Mojo Stew Steps Out One More Time

Apr 6, 2017

Mojo Stew (L-R) John Maier, Monica Morris, Michael Hill, Bill Porter, Garard Montague.
Credit Paul Beaty

Blues, R&B, and rock were stamped on Mojo Stew's calling card from the mid 1980's through the early 90's. The central Illinois quintet that toured the Midwest extensively and appeared on Natalie Cole's "Big Break" show reunites for a show with The Mechanics and The Something Brothers April 8 at The Castle Theater in Bloomington. Guitarist Bill Porter said the reunion show has jogged fond memories from the band's heyday some 30 years ago.

"Being able to see Nashville, that was such a music city," said Porter. "Then we went out to Los Angeles, that's got a different scene.  We played a lot in St. Louis.  You know the blues has a whole different kind of sound there. It was just neat traveling around and meeting different people and finding out the way they did things."

He chuckled recalling how bass player Michael Hill and saxophonist Garard Montague would listen to Frank Sinatra while laughing in the back seat.

"And our drummer John Maier, we called him 'Kingpin' because he was the leader, he had a bag phone and we thought that was really cool because he could talk to our manager when we were on the phone," said Porter.

All five original members will be at the reunion show. Porter, Hill, Montague, and Maier will be joined by vocalist Monica Morris, who came in from her home in Indiana. Maier flew in from California, while Porter, Hill, and Montague still live in central Illinois. Porter said rehearsals and swapping old stories has been fun.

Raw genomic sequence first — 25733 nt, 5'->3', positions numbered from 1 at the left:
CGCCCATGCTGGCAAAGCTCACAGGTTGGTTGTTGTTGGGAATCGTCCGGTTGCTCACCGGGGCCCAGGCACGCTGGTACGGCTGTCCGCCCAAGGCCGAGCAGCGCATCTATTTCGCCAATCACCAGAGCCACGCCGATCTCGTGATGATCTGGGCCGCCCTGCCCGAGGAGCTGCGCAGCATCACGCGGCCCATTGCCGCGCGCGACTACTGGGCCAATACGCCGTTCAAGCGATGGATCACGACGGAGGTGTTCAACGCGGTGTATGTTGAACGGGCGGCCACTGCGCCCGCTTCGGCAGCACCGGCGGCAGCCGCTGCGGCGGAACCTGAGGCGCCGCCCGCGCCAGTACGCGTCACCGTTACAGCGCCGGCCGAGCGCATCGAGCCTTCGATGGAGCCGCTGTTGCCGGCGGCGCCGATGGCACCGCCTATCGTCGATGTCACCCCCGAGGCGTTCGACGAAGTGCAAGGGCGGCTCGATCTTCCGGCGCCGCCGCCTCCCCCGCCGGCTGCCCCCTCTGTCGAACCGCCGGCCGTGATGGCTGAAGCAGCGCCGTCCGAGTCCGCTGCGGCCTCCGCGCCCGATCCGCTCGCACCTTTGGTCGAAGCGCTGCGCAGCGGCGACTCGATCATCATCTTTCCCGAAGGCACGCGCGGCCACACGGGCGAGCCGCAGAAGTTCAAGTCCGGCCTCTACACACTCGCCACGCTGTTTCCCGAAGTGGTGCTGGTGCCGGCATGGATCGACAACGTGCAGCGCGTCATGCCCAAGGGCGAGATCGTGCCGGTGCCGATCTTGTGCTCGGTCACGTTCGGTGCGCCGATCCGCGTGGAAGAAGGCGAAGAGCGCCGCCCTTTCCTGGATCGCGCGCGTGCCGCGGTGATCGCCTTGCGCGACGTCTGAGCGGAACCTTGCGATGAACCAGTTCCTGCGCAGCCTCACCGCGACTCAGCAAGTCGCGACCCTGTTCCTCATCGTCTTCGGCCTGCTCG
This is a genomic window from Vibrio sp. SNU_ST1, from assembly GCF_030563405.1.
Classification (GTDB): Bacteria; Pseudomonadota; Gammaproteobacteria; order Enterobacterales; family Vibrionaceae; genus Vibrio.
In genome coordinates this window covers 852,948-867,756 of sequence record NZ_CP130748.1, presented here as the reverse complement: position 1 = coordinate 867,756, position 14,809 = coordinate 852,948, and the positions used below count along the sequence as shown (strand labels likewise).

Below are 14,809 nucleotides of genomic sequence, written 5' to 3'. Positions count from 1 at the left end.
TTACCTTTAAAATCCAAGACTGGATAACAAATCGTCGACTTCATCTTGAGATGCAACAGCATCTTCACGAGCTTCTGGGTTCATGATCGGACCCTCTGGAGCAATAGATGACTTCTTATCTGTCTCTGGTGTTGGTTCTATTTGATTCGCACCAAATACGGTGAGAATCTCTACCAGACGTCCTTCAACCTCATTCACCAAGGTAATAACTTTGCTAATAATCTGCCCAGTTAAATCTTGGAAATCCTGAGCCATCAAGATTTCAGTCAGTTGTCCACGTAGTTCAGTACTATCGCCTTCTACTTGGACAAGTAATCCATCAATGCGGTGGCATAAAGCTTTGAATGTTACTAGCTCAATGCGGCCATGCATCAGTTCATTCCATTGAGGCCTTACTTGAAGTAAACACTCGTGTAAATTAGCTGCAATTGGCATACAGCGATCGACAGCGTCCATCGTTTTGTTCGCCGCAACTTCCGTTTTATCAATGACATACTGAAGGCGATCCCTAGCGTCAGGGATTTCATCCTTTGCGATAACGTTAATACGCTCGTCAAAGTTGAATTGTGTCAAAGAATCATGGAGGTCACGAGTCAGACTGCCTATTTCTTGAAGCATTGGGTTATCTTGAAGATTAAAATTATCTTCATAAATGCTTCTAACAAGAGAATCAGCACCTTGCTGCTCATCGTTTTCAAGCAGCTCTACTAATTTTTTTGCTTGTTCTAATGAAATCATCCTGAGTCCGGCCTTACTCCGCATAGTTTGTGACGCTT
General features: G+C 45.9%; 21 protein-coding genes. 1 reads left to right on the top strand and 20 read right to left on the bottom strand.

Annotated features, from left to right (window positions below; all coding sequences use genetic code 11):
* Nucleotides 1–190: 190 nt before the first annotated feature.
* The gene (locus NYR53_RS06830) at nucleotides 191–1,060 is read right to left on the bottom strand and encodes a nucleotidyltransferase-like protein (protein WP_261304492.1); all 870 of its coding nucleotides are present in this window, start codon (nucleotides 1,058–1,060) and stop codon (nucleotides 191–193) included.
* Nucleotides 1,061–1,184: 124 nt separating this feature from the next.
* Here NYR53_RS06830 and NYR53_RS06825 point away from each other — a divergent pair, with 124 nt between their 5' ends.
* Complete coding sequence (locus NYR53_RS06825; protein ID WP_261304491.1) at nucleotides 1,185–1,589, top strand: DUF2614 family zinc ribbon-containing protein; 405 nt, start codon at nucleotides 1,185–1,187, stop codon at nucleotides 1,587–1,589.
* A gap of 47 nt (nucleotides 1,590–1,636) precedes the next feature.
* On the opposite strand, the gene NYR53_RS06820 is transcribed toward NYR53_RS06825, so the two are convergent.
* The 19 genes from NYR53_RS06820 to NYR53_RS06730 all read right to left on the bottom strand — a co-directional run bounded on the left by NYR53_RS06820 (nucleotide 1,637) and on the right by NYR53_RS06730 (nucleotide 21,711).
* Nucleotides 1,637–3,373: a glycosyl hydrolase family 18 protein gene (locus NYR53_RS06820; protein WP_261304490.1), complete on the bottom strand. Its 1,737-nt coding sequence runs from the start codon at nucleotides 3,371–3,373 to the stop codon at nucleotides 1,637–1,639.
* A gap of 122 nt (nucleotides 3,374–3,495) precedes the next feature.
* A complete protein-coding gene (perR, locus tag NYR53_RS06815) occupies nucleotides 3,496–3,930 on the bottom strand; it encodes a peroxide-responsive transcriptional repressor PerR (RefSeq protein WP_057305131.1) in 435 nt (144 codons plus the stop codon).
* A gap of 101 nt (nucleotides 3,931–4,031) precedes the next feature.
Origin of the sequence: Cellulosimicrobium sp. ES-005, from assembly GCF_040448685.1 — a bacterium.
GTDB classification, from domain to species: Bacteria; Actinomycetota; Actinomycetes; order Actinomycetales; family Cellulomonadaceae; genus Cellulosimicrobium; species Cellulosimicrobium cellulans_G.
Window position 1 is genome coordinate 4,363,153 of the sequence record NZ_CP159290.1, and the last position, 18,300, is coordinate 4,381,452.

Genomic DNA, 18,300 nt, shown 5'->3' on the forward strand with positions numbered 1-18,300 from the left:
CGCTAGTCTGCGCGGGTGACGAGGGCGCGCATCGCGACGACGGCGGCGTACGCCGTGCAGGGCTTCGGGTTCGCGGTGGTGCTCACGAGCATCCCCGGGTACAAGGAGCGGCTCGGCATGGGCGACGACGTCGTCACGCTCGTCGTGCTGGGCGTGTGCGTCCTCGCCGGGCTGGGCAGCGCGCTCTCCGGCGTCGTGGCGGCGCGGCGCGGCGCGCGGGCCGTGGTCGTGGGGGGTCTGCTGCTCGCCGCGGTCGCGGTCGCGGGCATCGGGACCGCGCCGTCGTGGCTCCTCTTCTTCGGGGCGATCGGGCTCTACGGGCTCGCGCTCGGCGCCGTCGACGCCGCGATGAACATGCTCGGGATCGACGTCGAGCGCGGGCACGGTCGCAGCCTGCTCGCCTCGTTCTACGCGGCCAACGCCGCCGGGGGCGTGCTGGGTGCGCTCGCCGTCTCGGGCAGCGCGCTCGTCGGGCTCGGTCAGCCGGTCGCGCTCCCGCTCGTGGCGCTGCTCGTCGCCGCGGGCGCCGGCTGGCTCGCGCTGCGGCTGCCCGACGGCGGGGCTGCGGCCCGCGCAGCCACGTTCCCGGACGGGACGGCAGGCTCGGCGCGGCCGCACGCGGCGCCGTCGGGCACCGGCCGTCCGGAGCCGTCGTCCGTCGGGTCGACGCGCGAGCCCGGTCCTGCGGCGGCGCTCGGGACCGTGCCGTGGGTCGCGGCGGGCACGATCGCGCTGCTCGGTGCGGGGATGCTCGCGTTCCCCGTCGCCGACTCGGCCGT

"Hearing that sound that only five unique individuals can make, and having (sound man) Don there to help with the engineering and mixing ... it was really a nice flashback," said Porter. "And that's what we think this whole evening is going to be - almost like a big high school reunion where we're going to see all our old friends from the 80's."

Not unlike fellow performers The Something Brothers, Mojo Stew's arrow pointed up at the time, and they came close to signing with a few record labels. Porter said the band's inability to settle on a sound probably kept them from reaching that final step, though Alligator Records put them on bills with many of their blues artists including Joanna Connor, the late Lonnie Brooks, and Big Daddy Kinsey & The Kinsey Report.

"It was so neat to be part of the whole Chicago music scene. But what was lacking? They couldn't categorize us. We had the funk thing going on and we had the blues thing going on. But we didn't want to be limited to one format or style. Ultimately we couldn't decide which direction to go.  Just be a blues band, which was working, or try to aspire bigger now that we had a taste of L.A. and the Natalie Cole show. Ironically, after we broke up, Dave Matthews comes on the scene with a saxophone player and funky ahh ... doggone it," laughed Porter.

Mojo Stew, The Mechanics, and The Something Brothers all reunite April 8 at The Castle Theater in a show that will also serve as a benefit for Denny De Bourbon, who managed and/or booked all three bands. Doors will open at 7:00 p.m. with music starting at 8:00 p.m.

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